Tristan Miller

Austrian Research Institute for Artificial Intelligence · Freyung 6/6 · 1010 Vienna · Austria
+43 1 5336112 12 tristan@logological.org ()

I'm a computational linguist with research interests in lexical semantics, historical online corpora, and computational detection and interpretation of humour. I currently head the Computational Pun-derstanding: Computer-Assisted Translation of Humorous Wordplay project at the Austrian Research Institute for Artificial Intelligence (OFAI).



Publications

Liana Ermakova, Tristan Miller, Fabio Regattin, Anne-Gwenn Bosser, Claudine Borg, Élise Mathurin, Gaëlle Le Corre, Sílvia Araújo, Radia Hannachi, Julien Boccou, Albin Digue, Aurianne Damoy, and Benoît Jeanjean.
Overview of JOKER@CLEF 2022: Automatic wordplay and humour translation workshop.
In Alberto Barrón-Cedeño, Giovanni Da San Martino, Mirko Degli Esposti, Fabrizio Sebastiani, Craig Macdonald, Gabriella Pasi, Allan Hanbury, Martin Potthast, Guglielmo Faggioli, and Nicola Ferro, editors, Experimental IR Meets Multilinguality, Multimodality, and Interaction: Proceedings of the Thirteenth International Conference of the CLEF Association (CLEF 2022), volume 13390 of Lecture Notes in Computer Science (ISSN 0302-9743), pages 447–469, Cham, 2022. Springer. ISBN 978-3-031-13642-9. DOI: 10.1007/978-3-031-13643-6_27.
While humour and wordplay are among the most intensively studied problems in the field of translation studies, they have been almost completely ignored in machine translation. This is partly because most AI-based translation tools require a quality and quantity of training data (e.g., parallel corpora) that has historically been lacking for humour and wordplay. The goal of the JOKER@CLEF 2022 workshop was to bring together translators and computer scientists to work on an evaluation framework for wordplay, including data and metric development, and to foster work on automatic methods for wordplay translation. To this end, we defined three pilot tasks: (1) classify and explain instances of wordplay, (2) translate single terms containing wordplay, and (3) translate entire phrases containing wordplay (punning jokes). This paper describes and discusses each of these pilot tasks, as well as the participating systems and their results.
@inproceedings{ermakova2022overview,
author       = {Liana Ermakova and Tristan Miller and Fabio Regattin and Anne-Gwenn Bosser and Claudine Borg and Élise Mathurin and Gaëlle Le Corre and Sílvia Araújo and Radia Hannachi and Julien Boccou and Albin Digue and Aurianne Damoy and Benoît Jeanjean},
editor       = {Alberto Barrón-Cedeño and Giovanni Da San Martino and Mirko Degli Esposti and Fabrizio Sebastiani and Craig Macdonald and Gabriella Pasi and Allan Hanbury and Martin Potthast and Guglielmo Faggioli and Nicola Ferro},
title        = {Overview of {JOKER@CLEF} 2022: Automatic Wordplay and Humour Translation Workshop},
booktitle    = {Experimental {IR} Meets Multilinguality, Multimodality, and Interaction: Proceedings of the {Thirteenth} {International} {Conference} of the {CLEF} {Association} ({CLEF} 2022)},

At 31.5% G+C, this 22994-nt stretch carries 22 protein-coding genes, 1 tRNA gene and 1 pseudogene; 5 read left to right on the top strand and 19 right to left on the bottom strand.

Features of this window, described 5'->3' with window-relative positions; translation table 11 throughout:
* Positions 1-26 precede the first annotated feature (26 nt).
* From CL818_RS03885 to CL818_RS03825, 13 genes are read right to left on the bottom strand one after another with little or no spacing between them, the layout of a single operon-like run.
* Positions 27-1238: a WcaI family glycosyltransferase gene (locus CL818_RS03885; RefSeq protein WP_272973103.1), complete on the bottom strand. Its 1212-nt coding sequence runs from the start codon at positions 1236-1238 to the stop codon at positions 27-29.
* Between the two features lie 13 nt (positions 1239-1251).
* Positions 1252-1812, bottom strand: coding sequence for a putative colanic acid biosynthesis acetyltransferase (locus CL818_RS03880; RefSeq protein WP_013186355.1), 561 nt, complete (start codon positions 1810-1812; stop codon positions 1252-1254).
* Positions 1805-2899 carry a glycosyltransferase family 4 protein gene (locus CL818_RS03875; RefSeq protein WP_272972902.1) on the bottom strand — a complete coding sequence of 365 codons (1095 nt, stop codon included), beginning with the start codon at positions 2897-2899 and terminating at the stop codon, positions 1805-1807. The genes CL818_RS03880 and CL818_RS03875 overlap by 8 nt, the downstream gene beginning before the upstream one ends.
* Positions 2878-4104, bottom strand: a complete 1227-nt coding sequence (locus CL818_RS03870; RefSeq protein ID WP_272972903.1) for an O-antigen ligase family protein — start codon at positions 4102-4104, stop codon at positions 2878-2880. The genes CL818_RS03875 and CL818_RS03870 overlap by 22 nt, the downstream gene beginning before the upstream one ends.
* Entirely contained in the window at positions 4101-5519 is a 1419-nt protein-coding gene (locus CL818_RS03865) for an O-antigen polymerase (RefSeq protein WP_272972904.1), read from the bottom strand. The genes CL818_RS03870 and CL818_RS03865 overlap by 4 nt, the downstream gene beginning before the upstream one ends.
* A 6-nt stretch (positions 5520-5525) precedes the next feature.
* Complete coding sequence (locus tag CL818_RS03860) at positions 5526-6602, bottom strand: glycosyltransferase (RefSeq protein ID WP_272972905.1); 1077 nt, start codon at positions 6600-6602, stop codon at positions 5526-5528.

volume       = {13390},
pages        = {447--469},
series       = {Lecture Notes in Computer Science},
year         = {2022},
publisher    = {Springer},
address      = {Cham},
isbn         = {978-3-031-13642-9},
issn         = {0302-9743},
doi          = {10.1007/978-3-031-13643-6_27},
}
Waltraud Kolb and Tristan Miller.
Human–computer interaction in pun translation.
In James Luke Hadley, Kristiina Taivalkoski-Shilov, Carlos S. C. Teixeira, and Antonio Toral, editors, Using Technologies for Creative-Text Translation, pages 66–88. Routledge, 2022. ISBN 9781003094159. DOI: 10.4324/9781003094159-4.
We present and evaluate PunCAT, an interactive electronic tool for the translation of puns. Following the strategies known to be applied in pun translation, PunCAT automatically translates each sense of the pun separately; it then allows the user to explore the semantic fields of these translations in order to help construct a plausible target-language solution that maximizes the semantic correspondence to the original. Our evaluation is based on an empirical pilot study in which the participants translated puns from a variety of published sources from English into German, with and without PunCAT. We aimed to answer the following questions: Does the tool support, improve, or constrain the translation process, and if so, in what ways? And what are the tool's main benefits and drawbacks as perceived and described by the participants? Our analysis of the translators' cognitive processes gives us insight into their decision-making strategies and how they interacted with the tool. We find clear evidence that PunCAT effectively supports the translation process in terms of stimulating brainstorming and broadening the translator's pool of solution candidates. We have also identified a number of directions in which the tool could be adapted to better suit translators' work processes.